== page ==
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not this time? >> how far do you think this process will get? >> i look to what happened with the government shutdown in 2013. the republicans had a hard line at first, but over a period of weeks it steadily looked worse for them, they looked like obstructionists, and looked for a way to reach a settlement. i think we could see that template come into play this time. >> really? okay. suppose it doesn't happen before the election, how would this effect voter turnout? how would this play into the election? >> if you have a nominee, say the asian american, indian american, that will gal van nice minority voters who will see an appointment of their own being rejected by a basically white republican party. if it turns out that people don't care, then it will be less of a big deal. >> all right. we'll have to see how this all
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plays out. ray locker with usa today, thank you very much. >> thanks, richelle. now to saturday's primary in south carolina, the pressure is mounting on all of the candidates, especially jeb bush. he hasn't campaigned with his brother, but that all changed today. randall pinkston joining us from south carolina. it was quite something to see, randall, what did the former president have to say about his brother? >> well, you know what, richelle, every poll in south carolina puts jeb bush near the back of the pack. the most recent poll as him at no more than 10, 11%, on the other hand his brother is polling at more than 60% approval among south carolina republicans. so today the brother of jeb bush came to south carolina to rally voters on his brother's behalf. george bush arrived in colombia,
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appeared at an event for veterans. then we came here to south carolina at a rally for jeb meeting. bush had been sharply criticized as we all know in this debate a few nights ago, but he spent most of his time talking about his brother's qualifications to become president. urging voters to turn away from donald trump. >> there seems to be a lot of name-calling going on. but i want to remind you what our good dad told me one time. labels are for soup cans. [ laughter ] >> the presidency is a serious job. it requires sound judgment, and good ideas. and there's no doubt in my mind, that jeb bush has the experience and the character to be a great president. >> reporter: and the former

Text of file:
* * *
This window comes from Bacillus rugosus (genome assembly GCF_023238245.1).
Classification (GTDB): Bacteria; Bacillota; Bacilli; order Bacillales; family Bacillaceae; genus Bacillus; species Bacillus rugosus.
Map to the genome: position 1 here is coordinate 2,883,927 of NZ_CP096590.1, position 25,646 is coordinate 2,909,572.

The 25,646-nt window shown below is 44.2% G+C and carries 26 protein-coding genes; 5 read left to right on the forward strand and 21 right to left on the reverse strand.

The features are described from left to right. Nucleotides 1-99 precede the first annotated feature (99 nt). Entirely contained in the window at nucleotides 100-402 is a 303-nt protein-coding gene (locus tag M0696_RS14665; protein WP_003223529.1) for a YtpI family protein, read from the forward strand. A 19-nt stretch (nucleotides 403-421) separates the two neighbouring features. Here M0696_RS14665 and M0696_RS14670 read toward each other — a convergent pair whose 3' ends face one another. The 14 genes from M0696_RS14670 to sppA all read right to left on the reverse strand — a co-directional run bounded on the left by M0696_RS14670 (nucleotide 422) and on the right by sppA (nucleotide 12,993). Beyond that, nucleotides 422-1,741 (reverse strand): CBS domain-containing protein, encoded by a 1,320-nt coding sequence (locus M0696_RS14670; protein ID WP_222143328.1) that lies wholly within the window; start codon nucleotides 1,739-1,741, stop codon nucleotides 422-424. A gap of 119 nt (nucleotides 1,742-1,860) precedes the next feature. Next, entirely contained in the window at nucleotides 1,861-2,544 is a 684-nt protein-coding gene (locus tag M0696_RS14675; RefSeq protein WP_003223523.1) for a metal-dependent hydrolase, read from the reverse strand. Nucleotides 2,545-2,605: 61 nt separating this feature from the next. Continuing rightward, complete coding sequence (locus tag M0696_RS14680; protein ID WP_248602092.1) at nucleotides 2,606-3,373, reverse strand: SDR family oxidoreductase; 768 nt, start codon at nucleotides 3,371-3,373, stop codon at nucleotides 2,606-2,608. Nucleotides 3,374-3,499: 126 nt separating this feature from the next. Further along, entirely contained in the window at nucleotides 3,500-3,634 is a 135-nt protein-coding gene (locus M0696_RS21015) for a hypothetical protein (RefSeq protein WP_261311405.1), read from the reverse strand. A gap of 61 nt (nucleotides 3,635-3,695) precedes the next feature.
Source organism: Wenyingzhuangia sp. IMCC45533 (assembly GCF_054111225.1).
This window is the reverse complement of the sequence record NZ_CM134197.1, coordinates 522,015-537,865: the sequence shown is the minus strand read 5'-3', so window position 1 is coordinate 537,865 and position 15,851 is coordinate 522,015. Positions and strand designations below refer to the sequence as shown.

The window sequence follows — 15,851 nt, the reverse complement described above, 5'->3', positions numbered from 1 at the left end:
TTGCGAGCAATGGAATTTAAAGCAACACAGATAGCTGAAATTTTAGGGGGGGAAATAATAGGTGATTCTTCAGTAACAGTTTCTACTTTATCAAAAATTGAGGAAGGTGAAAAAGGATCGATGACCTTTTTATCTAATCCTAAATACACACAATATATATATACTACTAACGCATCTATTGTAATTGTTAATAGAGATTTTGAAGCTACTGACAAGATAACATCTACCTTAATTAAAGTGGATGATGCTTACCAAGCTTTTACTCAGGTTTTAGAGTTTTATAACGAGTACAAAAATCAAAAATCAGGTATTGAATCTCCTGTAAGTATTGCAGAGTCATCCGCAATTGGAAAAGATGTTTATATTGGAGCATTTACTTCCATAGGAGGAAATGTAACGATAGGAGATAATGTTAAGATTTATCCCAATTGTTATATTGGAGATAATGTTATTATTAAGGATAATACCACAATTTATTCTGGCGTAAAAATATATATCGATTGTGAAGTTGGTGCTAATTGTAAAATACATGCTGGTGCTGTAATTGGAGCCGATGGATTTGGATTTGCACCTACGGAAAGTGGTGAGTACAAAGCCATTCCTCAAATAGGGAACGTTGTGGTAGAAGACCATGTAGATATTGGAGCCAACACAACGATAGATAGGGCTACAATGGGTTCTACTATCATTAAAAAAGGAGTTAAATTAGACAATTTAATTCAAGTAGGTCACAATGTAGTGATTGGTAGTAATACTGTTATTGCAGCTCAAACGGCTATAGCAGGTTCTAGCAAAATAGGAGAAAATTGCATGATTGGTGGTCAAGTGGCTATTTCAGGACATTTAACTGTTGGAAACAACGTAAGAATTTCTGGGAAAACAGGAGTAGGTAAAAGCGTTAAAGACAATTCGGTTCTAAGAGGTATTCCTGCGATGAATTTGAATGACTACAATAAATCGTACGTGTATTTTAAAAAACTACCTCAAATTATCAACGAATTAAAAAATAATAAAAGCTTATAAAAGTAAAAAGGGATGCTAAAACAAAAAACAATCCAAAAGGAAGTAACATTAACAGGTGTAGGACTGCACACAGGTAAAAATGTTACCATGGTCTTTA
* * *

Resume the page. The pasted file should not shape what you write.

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president said the loudest person in the room isn't necessarily the strongest person in the room, an obvious dig at donald trump, although he didn't call him out by name, richelle. >> jeb bush still seems pretty fired up over his exchanges with trump from that debate saturday night. in that was a racous debate. >> reporter: you know, that was one of heck of a donnie brook of a debate. charges flying everywhere. and one analyst told me he was rather surprised that trump went after jeb bush, suggesting that maybe trump is seeing something that would suggest that jeb bush could make a run for it here. but jeb bush said tonight it wasn't fair for any candidate to criticize a candidate at a time of war.
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>> while he was building a reality tv show -- i'm sure it was a fantastic one. i have never seen it. i'm sure it was [ technical difficulties ] >> reporter: and that he was going to separate himself from his brother's policies and his father's policies, the two previous presidents, but obviously at this point, jeb bush is looking for any help he can get. >> randall pinkston in north charleston, south carolina. thank you. south carolina is now flooded with campaign ads. some residents say they have never seen so many presidential commercials before. david shuster reports. >> reporter: days before the south carolina g.o.p. primary,
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the republican candidates and their super pacs have already spent $24 million in the state on television ads. that's three times as much as 2012. an independent media group says that almost half of the ads have come from one super pac that supports jeb bush. the latest spot features his brother, george w. >> the first job of the president is to protect america. our next president must be prepared to lead. i know jeb. i know his good heart and his strong backbone. >> reporter: donald trump and ted cruz have been hammering each other with attack ads. >> ted cruz, the worst kind of washington insider who just can't be trusted. >> reporter: trump pulled that spot after deciding it was too negative. cruz is hitting trump with a humous video featuring children. >> look, i lot the top action